Between the laughter, the jokes and the glasses of wine we barely noticed that it was nearly midnight. We thanked Maestoso and Ercolani for a wonderful meal and left their apartment, wondering where the night went. Time flies when you’re having fun.

To learn more about Casa Meastoso visit:

Words and Images by: Aleksandra Bulatskaya

Ramen Burger
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Burger Breakdown

Pulling Apart the Ramen Burger 

Sometime in the early 1600’s someone from Japan sailed to China. That person tried a soup made with noodles and liked it so much, that they brought the recipe back to their homeland.

From there the dish spread like wildfire and became a staple of Japanese cuisine. Of course we have no way of knowing if that’s exactly how it happened. It could have easily been a Chinese immigrant who brought the dish from his homeland to Japan.

The point is that ramen noodles and soup found a new home because it’s an easy dish to love. The noodles chewy texture and starch base make it the perfect vehicle for richer flavors. That’s probably why people wait for over a half hour to try a Ramen Burger — the trendy burger and brainchild of Chef Keizo Shimamoto – that’s taking Brooklyn’s artisenal food scene.

Most of us remember ramen as the very first dish we made without adult supervision. A little Styrofoam cup filled with dry noodles, flavored powder and ungodly amounts of salt was a lifeline when the parents couldn’t cook. It was delish and laughably easy to make.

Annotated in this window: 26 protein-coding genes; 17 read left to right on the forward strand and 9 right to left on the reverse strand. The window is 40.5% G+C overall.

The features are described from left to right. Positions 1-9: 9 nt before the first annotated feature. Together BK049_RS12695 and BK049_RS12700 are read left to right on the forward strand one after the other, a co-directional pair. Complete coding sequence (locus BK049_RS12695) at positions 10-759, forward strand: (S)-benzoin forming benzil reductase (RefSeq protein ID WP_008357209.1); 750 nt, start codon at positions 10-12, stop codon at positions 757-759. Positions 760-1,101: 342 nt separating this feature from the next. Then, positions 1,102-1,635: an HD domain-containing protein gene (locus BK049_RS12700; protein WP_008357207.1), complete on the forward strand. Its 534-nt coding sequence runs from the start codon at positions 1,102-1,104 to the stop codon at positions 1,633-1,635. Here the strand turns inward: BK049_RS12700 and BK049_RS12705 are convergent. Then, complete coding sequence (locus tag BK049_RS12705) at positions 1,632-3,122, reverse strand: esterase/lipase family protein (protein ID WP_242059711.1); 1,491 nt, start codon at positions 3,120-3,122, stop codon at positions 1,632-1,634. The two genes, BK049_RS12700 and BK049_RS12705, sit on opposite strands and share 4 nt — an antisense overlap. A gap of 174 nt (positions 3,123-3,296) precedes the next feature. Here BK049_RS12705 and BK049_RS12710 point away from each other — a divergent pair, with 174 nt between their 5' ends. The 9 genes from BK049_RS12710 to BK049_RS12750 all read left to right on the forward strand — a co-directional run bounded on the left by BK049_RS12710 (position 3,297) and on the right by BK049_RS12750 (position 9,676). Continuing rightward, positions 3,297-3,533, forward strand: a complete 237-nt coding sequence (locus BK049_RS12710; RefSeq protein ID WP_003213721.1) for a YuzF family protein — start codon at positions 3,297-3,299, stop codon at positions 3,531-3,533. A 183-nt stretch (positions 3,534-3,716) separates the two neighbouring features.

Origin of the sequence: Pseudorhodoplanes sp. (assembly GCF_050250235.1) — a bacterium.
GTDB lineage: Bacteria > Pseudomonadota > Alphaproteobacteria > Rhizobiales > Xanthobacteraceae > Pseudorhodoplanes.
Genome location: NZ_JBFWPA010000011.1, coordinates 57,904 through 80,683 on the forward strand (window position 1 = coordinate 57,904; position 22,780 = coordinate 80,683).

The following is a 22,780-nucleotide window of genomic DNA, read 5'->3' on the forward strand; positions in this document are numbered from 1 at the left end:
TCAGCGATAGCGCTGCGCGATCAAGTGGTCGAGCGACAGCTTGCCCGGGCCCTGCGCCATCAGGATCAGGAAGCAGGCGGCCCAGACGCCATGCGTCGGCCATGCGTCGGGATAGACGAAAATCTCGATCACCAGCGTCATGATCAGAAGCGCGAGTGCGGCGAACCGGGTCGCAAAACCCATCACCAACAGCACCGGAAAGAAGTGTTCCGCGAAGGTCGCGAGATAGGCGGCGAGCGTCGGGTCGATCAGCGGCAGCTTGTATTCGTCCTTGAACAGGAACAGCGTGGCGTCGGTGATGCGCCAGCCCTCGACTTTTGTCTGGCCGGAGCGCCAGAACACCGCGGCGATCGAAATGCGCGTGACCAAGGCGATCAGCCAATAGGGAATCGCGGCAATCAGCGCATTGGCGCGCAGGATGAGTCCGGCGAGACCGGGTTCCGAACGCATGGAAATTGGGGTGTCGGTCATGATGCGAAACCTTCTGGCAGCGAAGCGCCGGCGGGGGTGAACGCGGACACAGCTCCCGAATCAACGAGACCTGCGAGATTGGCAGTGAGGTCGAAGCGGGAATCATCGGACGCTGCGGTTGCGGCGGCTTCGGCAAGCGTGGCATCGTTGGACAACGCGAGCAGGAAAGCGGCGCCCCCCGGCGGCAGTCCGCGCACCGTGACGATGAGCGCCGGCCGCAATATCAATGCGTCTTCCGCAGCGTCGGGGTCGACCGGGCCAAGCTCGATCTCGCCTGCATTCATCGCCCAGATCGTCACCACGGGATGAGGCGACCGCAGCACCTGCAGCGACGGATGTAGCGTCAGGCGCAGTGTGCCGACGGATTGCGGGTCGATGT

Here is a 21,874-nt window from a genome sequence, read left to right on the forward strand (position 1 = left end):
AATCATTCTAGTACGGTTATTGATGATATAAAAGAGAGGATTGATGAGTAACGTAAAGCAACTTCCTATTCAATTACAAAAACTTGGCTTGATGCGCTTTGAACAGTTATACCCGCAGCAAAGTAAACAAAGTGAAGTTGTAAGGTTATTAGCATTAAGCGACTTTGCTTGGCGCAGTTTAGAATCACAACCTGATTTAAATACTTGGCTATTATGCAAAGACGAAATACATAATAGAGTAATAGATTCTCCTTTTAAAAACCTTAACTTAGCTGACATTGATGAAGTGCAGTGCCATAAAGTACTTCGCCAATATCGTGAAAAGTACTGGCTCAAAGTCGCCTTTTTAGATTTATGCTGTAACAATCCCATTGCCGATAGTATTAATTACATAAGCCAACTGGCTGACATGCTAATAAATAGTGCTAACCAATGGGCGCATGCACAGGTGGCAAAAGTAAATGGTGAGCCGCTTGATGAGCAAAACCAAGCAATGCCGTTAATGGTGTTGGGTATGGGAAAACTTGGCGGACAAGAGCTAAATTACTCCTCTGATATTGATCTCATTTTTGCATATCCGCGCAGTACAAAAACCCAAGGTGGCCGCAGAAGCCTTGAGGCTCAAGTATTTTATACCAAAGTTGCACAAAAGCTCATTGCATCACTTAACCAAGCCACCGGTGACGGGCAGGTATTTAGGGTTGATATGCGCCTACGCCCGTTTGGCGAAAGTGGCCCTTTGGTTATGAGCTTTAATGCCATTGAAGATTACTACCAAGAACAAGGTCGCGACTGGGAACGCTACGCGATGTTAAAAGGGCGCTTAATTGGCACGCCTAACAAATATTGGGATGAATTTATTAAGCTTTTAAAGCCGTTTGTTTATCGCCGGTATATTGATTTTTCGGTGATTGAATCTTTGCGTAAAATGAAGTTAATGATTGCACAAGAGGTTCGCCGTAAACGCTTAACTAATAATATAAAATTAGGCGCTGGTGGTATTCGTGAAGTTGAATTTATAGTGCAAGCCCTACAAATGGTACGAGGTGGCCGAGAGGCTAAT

When you try the ramen burger, it’s clear these noodles aren’t cut from the same cloth. A friendly gentleman manning the Ramen Burger stand told us that the burger patty is made with hand cut noodles made by the Sun Noodle Company. On the website CEO, Hidehito Uki said that “noodles will be accepted anywhere in the world as long as they’re delicious”, and the noodle burger bun of the Ramen Burger is more proof that he was right.

Biting into the noodles you quickly realize that it’s the ramen, and not the meat patty that make this burger. The texture of the noodles allows you to taste the sauce and the patty in a whole new way. The ingredients are together, yet they are separate.

Real ramen noodles are handmade and their history in Japan seems to be a mystery even to the Japanese. It can be traced back to a Chinese soup somewhere between the 1600’s and the early 1900’s, according to Men’s Journal. Nobody knows how exactly or even when, but at some point the noodles migrated from China to Japan.

Historically, Japan has been very protective of their culinary and cultural traditions. This means that many of your favorite Japanese foods are likely the same dishes that people have been enjoying for thousands of years. So by Japanese standards, a dish that’s four centuries old is still a recent addition.

For a new dish to become so ingrained in Japanese cuisine is a big deal. The answer as to why this happened goes back to the mission statement of Sun Noodle’s CEO. Noodles are a simple dish that tastes really good and people like good food.

Of course, we can’t forget about the burger patty. Adding the burger to the noodles marks a new chapter in the evolution of ramen. This time, it’s a turn towards the west with an American and Japanese hybrid.

When you consider the American cultural influences in Japan (Japanese baseball, anyone?), a dish that takes an American favorite and fuses it with a Japanese favorite was only a matter of time.

Written by: Aleksandra Bulatskaya

Photos: Victoria Felicity Elizondo